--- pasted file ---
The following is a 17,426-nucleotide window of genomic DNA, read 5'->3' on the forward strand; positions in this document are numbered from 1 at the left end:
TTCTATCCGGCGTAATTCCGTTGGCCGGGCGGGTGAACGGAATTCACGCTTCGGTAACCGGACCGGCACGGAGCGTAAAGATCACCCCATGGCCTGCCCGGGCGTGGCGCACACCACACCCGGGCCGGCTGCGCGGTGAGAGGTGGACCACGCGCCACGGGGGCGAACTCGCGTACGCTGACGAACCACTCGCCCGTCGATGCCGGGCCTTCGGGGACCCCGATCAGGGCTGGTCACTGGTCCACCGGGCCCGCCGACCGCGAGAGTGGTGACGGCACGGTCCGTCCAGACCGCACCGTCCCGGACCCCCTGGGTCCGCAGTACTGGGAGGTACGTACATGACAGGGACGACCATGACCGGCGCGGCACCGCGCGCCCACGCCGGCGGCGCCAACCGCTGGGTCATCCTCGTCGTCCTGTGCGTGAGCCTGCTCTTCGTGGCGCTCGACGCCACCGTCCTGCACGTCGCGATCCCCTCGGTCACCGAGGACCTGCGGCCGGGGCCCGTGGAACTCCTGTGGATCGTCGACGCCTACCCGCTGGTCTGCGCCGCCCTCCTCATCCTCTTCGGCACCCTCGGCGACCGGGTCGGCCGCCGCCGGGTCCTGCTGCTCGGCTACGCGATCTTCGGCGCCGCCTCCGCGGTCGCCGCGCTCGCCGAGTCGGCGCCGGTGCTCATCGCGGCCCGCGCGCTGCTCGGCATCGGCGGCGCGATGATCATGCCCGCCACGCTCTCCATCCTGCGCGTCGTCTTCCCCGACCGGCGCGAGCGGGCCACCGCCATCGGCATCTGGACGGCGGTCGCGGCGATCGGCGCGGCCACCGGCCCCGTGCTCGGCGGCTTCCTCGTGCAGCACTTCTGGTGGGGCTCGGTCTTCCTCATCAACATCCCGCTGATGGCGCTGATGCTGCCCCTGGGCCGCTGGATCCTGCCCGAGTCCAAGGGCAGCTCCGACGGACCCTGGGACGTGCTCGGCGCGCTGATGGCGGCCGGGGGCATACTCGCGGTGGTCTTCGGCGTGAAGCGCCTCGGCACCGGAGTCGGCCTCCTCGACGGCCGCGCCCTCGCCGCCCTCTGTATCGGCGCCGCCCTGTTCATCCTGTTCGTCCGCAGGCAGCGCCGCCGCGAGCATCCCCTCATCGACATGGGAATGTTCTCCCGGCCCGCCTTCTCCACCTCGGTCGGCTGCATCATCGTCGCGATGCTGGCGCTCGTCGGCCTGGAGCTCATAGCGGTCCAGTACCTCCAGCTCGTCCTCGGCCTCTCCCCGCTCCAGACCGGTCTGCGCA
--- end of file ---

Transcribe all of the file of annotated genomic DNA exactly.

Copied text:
The following is a 17,426-nucleotide window of genomic DNA, read 5'->3' on the forward strand; positions in this document are numbered from 1 at the left end:
TTCTATCCGGCGTAATTCCGTTGGCCGGGCGGGTGAACGGAATTCACGCTTCGGTAACCGGACCGGCACGGAGCGTAAAGATCACCCCATGGCCTGCCCGGGCGTGGCGCACACCACACCCGGGCCGGCTGCGCGGTGAGAGGTGGACCACGCGCCACGGGGGCGAACTCGCGTACGCTGACGAACCACTCGCCCGTCGATGCCGGGCCTTCGGGGACCCCGATCAGGGCTGGTCACTGGTCCACCGGGCCCGCCGACCGCGAGAGTGGTGACGGCACGGTCCGTCCAGACCGCACCGTCCCGGACCCCCTGGGTCCGCAGTACTGGGAGGTACGTACATGACAGGGACGACCATGACCGGCGCGGCACCGCGCGCCCACGCCGGCGGCGCCAACCGCTGGGTCATCCTCGTCGTCCTGTGCGTGAGCCTGCTCTTCGTGGCGCTCGACGCCACCGTCCTGCACGTCGCGATCCCCTCGGTCACCGAGGACCTGCGGCCGGGGCCCGTGGAACTCCTGTGGATCGTCGACGCCTACCCGCTGGTCTGCGCCGCCCTCCTCATCCTCTTCGGCACCCTCGGCGACCGGGTCGGCCGCCGCCGGGTCCTGCTGCTCGGCTACGCGATCTTCGGCGCCGCCTCCGCGGTCGCCGCGCTCGCCGAGTCGGCGCCGGTGCTCATCGCGGCCCGCGCGCTGCTCGGCATCGGCGGCGCGATGATCATGCCCGCCACGCTCTCCATCCTGCGCGTCGTCTTCCCCGACCGGCGCGAGCGGGCCACCGCCATCGGCATCTGGACGGCGGTCGCGGCGATCGGCGCGGCCACCGGCCCCGTGCTCGGCGGCTTCCTCGTGCAGCACTTCTGGTGGGGCTCGGTCTTCCTCATCAACATCCCGCTGATGGCGCTGATGCTGCCCCTGGGCCGCTGGATCCTGCCCGAGTCCAAGGGCAGCTCCGACGGACCCTGGGACGTGCTCGGCGCGCTGATGGCGGCCGGGGGCATACTCGCGGTGGTCTTCGGCGTGAAGCGCCTCGGCACCGGAGTCGGCCTCCTCGACGGCCGCGCCCTCGCCGCCCTCTGTATCGGCGCCGCCCTGTTCATCCTGTTCGTCCGCAGGCAGCGCCGCCGCGAGCATCCCCTCATCGACATGGGAATGTTCTCCCGGCCCGCCTTCTCCACCTCGGTCGGCTGCATCATCGTCGCGATGCTGGCGCTCGTCGGCCTGGAGCTCATAGCGGTCCAGTACCTCCAGCTCGTCCTCGGCCTCTCCCCGCTCCAGACCGGTCTGCGCA